The long-living RossiXTE mission was aimed at observing time variable phenomena from X-ray sources. Its main instrument, a large proportional counter which, in addition to its large collecting area, provided high time resolution with good calibration and knowledge of dead time effects, was designed for the study of fast variability. While the XRONOS package distributed by NASA/HEASARC can provide tools for the timing analysis of periodic phenomena such as pulsars, unfortunately, no comprehensive and efficient tool was provided to the community for the aperiodic timing analysis of RXTE data and none existed before. Each group was left to their own devices and had to develop a custom package.

At INAF-OAB, more than ten years ago, I started writing a package devoted to RXTE/PCA data (the HEXTE instrument, although called High-Energy X-ray Timing Experiment, is almost unusable when it comes to timing). The philosophy behind the software can be summarized in two points:

The program had to work directly from RXTE raw files, without forcing the user to produce light curves before the analysis. In other words, the program itself would accumulate its own light curves, which would be discarded at the end.

Timing analysis based on Fourier Transforms is essentially based upon two separate steps. The first is the production of Power Density Spectra (PDS) or Fast Fourier Transforms (FFT). The second is the analysis of the products. The first task is essentially an almost non-interactive process: one gives input parameters and the program delivers the final product (there is some interaction as the range of possible parameters must depend on the specific data types and a decision can only be made after reading the input files). The second task is highly interactive: read PDS files, manipulate them, fit them.

Given these starting points, the best solution was to sacrifice some speed and write the software in an integrated (graphical) environment. Although yours truly is not a fan of IDL, which I find extremely cumbersome and incredibly old-fashioned to the point of reflecting what nowadays can only be defined as bad programming, the choice fell upon IDL. The reasons are simple: it’s a very widely used package and there are existing libraries which make life easier. The downside of it is that IDL is not a freely available program and must be bought from a commercial source, which effectively limits its availability. However, since years considerable effort is going into the development of the GNU Data Language (GDL), essentially a public-domain clone of IDL. Although it is by far not complete, GDL is at a sufficiently advanced stage to be used for my purposes.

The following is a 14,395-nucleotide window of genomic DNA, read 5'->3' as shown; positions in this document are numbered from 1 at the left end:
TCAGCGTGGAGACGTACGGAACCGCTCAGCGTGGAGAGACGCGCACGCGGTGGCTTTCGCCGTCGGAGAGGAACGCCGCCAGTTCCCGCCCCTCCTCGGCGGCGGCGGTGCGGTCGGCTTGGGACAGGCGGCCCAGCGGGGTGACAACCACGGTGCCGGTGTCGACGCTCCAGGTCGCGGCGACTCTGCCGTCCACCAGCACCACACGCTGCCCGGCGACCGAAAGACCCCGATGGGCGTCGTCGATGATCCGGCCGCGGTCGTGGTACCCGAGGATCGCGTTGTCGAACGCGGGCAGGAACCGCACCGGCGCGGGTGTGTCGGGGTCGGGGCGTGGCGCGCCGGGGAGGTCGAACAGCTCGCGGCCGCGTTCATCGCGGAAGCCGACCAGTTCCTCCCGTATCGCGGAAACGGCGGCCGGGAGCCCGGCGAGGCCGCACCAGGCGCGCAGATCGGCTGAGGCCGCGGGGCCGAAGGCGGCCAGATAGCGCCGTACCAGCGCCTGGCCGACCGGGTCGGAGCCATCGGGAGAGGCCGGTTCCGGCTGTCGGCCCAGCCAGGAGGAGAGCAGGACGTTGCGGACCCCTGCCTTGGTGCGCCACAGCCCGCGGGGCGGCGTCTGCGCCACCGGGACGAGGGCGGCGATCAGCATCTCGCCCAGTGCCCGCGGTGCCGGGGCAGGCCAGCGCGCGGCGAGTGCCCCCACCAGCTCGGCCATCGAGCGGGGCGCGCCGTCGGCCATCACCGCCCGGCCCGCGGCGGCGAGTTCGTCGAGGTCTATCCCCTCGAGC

From all this, a package called MU was born. Initially only used within my institute, it was moderately exported so that it is now used by very selected people in Groningen, Rome, Mumbai and Kolkata. It worked only on RXTE/PCA data and continues to do so. The upcoming ASTROSAT mission provided the incentive to extend it and adapt it to other instruments. Although the package was in a good shape, the data format was too RXTE specific and needed to be changed and made more general.

Currently, GHATS is only available to a limited number of users in Italy, India and the Netherlands. The link below leads to the current release page, but it is password protected. How wide the future distributions will be depends essentially on the availability of funding, since it would be impossible for me to maintain a world-wide release.

Tomaso Belloni